Review: Hank the Cowdog
I’ve heard about the Hank the Cowdog books for years, but I’d never read any of them until I had to opportunity to review them recently. We received a package to review that included the book, Hank the Cowdog: The Case of the One-Eyed Killer Stud Horse, the CD, Tales and Tunes from Hank the Cowdog, and the game, Tornado.
Although my family is new to the Hank series, the series is not new to fans or libraries across the country. The series, about Hank — a cowdog and head of ranch security — is written by John Erickson, a cowboy himself. Erickson wrote the first book over twenty-six years ago as a series that the family could sit down and read aloud together. Written through the eyes of the often witty, sometimes surly canine, Hank, the books have since sold more than six million copies. Each of the fifty-four books is available from the website in paperback ($4.24 – $5.24) and hardback ($12.49 – $13.49).
The dialogue between Hank and his dim-witted companion, Drover, is often fast-paced and sarcastically comical, while showcasing Hank’s dry wit, such as when he points out that, “it doesn’t hurt to repeat yourself repeat yourself once in awhile.” Although the book started off a bit slow, I found myself laughing by the second chapter and was impressed with the author’s ability to share the story through the eyes of a dog in such a believable way.
The Case of the One-Eyed Killer Stud Horse (and, I’d guess, the other books in the series) are written at around a mid-third grade level, with an interest level of probably 3rd – 5th grade and, although they’re written for the entire family, may really pique the interest of any reluctant reader boys you may have. One word of caution: many families may be offended by some of the language used in the book. While there is, of course, no profanity, there are words such as stupid, numbskull, and dummy and the mom threatens to “murder” the dog.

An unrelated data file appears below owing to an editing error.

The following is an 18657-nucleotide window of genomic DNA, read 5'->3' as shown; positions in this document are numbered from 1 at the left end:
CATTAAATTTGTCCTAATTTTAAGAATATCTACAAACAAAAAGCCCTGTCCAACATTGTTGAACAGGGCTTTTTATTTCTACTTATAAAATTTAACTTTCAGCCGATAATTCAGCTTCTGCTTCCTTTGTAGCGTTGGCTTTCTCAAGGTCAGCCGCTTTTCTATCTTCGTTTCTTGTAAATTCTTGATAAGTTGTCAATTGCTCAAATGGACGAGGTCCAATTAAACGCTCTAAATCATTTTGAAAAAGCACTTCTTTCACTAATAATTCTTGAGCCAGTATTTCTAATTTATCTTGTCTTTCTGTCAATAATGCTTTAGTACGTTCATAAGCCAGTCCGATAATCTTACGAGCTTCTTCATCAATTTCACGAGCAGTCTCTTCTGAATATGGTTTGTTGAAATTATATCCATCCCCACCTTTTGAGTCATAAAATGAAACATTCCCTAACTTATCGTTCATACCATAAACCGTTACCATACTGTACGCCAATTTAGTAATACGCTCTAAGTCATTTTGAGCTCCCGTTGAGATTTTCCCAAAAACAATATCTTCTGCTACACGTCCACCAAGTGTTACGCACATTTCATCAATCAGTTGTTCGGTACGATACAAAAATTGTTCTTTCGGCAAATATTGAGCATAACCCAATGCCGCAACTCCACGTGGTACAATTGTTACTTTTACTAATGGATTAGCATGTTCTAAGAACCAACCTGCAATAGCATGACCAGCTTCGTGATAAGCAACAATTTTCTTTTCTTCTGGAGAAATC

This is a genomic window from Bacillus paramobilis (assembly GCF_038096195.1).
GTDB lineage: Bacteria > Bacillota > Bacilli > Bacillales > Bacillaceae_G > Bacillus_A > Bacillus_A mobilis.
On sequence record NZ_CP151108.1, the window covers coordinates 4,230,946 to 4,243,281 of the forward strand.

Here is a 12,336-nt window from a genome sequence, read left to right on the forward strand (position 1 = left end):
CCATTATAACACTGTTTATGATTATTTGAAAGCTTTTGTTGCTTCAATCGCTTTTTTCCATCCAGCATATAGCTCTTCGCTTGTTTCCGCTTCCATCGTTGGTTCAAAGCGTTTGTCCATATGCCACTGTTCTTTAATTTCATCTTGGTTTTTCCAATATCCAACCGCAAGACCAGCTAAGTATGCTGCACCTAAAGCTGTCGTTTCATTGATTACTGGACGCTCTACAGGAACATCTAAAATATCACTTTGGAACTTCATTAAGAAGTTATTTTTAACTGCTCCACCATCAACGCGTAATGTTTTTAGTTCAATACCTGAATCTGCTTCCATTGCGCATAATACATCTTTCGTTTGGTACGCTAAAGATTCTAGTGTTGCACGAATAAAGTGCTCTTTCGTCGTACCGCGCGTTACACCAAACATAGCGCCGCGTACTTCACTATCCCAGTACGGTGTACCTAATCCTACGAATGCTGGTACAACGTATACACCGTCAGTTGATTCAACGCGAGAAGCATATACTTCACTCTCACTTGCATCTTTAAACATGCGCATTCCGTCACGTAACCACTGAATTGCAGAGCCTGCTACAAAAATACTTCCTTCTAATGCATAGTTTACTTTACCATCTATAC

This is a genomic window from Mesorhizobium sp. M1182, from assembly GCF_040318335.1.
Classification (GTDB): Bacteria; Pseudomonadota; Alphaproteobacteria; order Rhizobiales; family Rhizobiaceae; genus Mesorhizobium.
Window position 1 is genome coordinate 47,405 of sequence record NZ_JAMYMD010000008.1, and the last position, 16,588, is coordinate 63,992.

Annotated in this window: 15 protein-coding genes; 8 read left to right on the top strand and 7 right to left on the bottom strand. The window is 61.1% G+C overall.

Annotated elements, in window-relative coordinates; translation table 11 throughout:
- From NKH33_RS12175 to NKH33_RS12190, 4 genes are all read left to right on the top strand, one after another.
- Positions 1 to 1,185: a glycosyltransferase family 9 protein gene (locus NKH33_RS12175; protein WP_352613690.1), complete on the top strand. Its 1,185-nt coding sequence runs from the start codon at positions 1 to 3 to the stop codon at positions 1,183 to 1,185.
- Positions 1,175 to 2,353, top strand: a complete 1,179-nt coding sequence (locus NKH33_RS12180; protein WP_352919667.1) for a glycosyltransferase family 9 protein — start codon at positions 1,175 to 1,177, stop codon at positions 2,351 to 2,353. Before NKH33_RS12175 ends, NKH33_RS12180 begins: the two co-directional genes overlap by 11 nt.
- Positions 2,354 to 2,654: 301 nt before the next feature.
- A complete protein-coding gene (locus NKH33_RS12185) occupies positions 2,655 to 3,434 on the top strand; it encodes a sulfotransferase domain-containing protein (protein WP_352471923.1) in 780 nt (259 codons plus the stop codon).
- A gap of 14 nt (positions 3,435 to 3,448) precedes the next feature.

The CD, Tales and Tunes from Hank the Cowdog ($3), features story excerpts from ten of the books, and is read by the author, John Erickson in the old radio show style, complete with sound effects. Although the audio series won the 1993 Audie for Outstanding Children’s Series from the Audio Publisher’s Association, some parents may not be impressed with the language (dumb, stupid, heck) or the themes of some of the songs such as A Pox, a Pox on Emily Post or We Don’t Give a Hoot.
We loved the game, Tornado, which is played very much like one of our family favorites, Aggravation. Tornado is for 2-4 players, ages 5 and up and is available for $12.99. It makes the perfect travel game because the plastic playing surface also serves as a locking storage case. Everything fits inside and it has sliding tabs that keep the case securely locked.
The playing pieces are pegs that fit securely into the slots on the game board and you “roll” your turn with a spinner housed in a plastic bubble. The entire game folds to a little larger than 4 X 8.5, making it the perfect size to carry into restaurants or doctors’ offices where there may be a long wait. The game also comes with a bonus cassette tape featuring the award-winning audio, The Case of the Swirling Killer Tornado.
Visit Hank the Cowdog’s Official Website for more information about the entire series, as well as other Hank the Cowdog products.
I received this product free for the purpose of reviewing it. I received no other compensation for this review. The opinions expressed in this review are my personal, honest opinions. Actual results may vary.
John Erickson had an article in thie month's Texas Homeschool Coalition's Magazine. He talked bout his writing process and NOT being a tortured writer, lol. That he has a steady routine and approaches it like other work. pretty neat.
I've never heard of Hank the Cowdog! Where have I been? It sounds like a fantastic read! You always have such informative reviews, thanks!!
Some how or other, my 11 year old son started reading these books a loud to my 6 year old son, with all the voices. They have read ALL the copies in the library system! No one enacts a vulture loosing his lunch like my boy.
Is this male bonding or something?
-Christine in Massachusetts
We love Hank! another homeschool family introduced us and my husband loves to read them to the kids.
I have many fond memories of Hank and Drover and the whole ranch crew!
My oldest son found Hank the Cowdog — I think as a audiobook — at the library a few years ago. Love it!
We listened to our first Hank book this evening on audio cd and I was shocked and saddened by the use of the words dumb, stupid, hag, moron, idiot and so on…
You warned readers in your review but that was the first I heard anything negative about the books. I’m so disappointed, I hoped we’d found a series to cherish.